Protocols protecting young people’s right to silence ‘forgotten’ by NSW police, watchdog finds | New South Wales #Protocols #protecting #young #peoples #silence #forgotten #NSW #police #watchdog #finds #South #Wales

New South Wales police officers have been interviewing young people in custody in a way that compromises their right to silence, with a report by the state’s law enforcement watchdog finding it is a “systemic problem”.

The Law Enforcement Conduct Commission (Lecc) found that NSW police had also failed to act with any urgency to prevent officers interviewing vulnerable people, including Aboriginal people and young people, after they had received legal advice and said that they did not wish to be interviewed.

Some investigating officers even discussed bail with young people in a way that suggested that participating in an interview would lead to them being freed from custody, the report said.

The commission started investigating the force, as part of Operation Mantus, after a complaint was made by a lawyer representing a 14-year-old boy who was arrested in September 2022.

The boy, who cannot be named but is identified in the report as YPM1, was from a community in northern NSW which had been affected by devastating flooding.

There had been significant community disruption caused by the floods, the commission found, including an increase in crime committed by young people.

On 11 September 2022, a small strike force of plainclothes officers targeted one community, with an aim of identifying and arresting young offenders.

The 14-year-old was injured during his arrest and taken to hospital. He had claimed he was “bashed” by police, but the commission found his injuries occurred as a result of him falling while being pursued, and then being forced to the ground during his arrest.

The officers were not wearing body-worn cameras during the arrest, and the Lecc also said “a question remains” about whether the arrest was lawful, even though it had found the arresting officer had not punched the boy, as YPM1 had claimed.

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The boy spoke with the Aboriginal Legal Service from the police station, was advised about his right to silence, and told his lawyer he wished to exercise this right, the report said.

His lawyer told the NSW police custody manager of these instructions verbally and via email.

But YPM1 was still interviewed by two officers later that morning, the report said.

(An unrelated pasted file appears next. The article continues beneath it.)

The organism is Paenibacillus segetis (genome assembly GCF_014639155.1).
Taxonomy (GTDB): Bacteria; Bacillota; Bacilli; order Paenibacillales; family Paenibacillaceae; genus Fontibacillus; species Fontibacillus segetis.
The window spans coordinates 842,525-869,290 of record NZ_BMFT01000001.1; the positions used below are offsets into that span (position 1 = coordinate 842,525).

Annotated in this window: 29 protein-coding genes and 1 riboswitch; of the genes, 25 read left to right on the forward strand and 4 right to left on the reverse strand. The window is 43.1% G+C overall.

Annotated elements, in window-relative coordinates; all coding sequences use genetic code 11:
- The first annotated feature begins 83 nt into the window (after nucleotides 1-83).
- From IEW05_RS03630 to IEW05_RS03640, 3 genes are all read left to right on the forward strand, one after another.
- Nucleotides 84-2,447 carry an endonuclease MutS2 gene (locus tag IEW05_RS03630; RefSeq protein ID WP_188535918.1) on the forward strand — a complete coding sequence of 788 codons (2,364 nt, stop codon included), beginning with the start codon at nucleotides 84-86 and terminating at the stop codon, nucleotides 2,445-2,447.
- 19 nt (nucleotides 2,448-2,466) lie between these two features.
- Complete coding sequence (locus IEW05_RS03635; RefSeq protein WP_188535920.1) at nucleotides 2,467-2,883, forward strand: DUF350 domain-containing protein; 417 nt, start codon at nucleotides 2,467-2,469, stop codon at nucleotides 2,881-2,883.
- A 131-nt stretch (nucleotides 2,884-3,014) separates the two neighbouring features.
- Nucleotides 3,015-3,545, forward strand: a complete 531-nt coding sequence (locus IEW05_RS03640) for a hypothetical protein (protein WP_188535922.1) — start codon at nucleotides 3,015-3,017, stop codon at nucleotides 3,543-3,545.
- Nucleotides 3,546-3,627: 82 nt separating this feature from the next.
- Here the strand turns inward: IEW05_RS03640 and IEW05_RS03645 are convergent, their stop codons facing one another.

The commission found that in 2004 and 2005, the then commissioner of police had approved directions that if a young person exercised their right to silence, the investigating officer and the custody manager should record that the young person had declined an interview and the person should not be interviewed.

It said NSW police appeared to have “forgotten” these protocols, and instead officers typically decided to hold an electronically recording interview with a person in order for them to confirm they had declined an interview.

“Too often, this request turned into an interview despite the person invoking their right to silence,” the commission found.

“These practices continued despite numerous court judgments over several years concluding that they were improper.

“Despite undertaking to review the situation urgently in April 2023, no relevant action has been taken by the NSW Police Force.”

The commission made 19 recommendations, including that the force amend the standard operating procedures for body-worn video to make clear they apply to plainclothes policing, and that training be updated to include specific guidance around the handcuffing of people, particularly children.

It also called for the establishment of a system that would enable court decisions concerning policing to be brought promptly to the attention of the NSW police executive and all operational police officers “as a matter of urgency”. It also said urgent action should be taken to allow police prosecutors to tell the executive about “recurring or systemic issues in prosecutions”.

#Protocols #protecting #young #peoples #silence #forgotten #NSW #police #watchdog #finds #South #Wales

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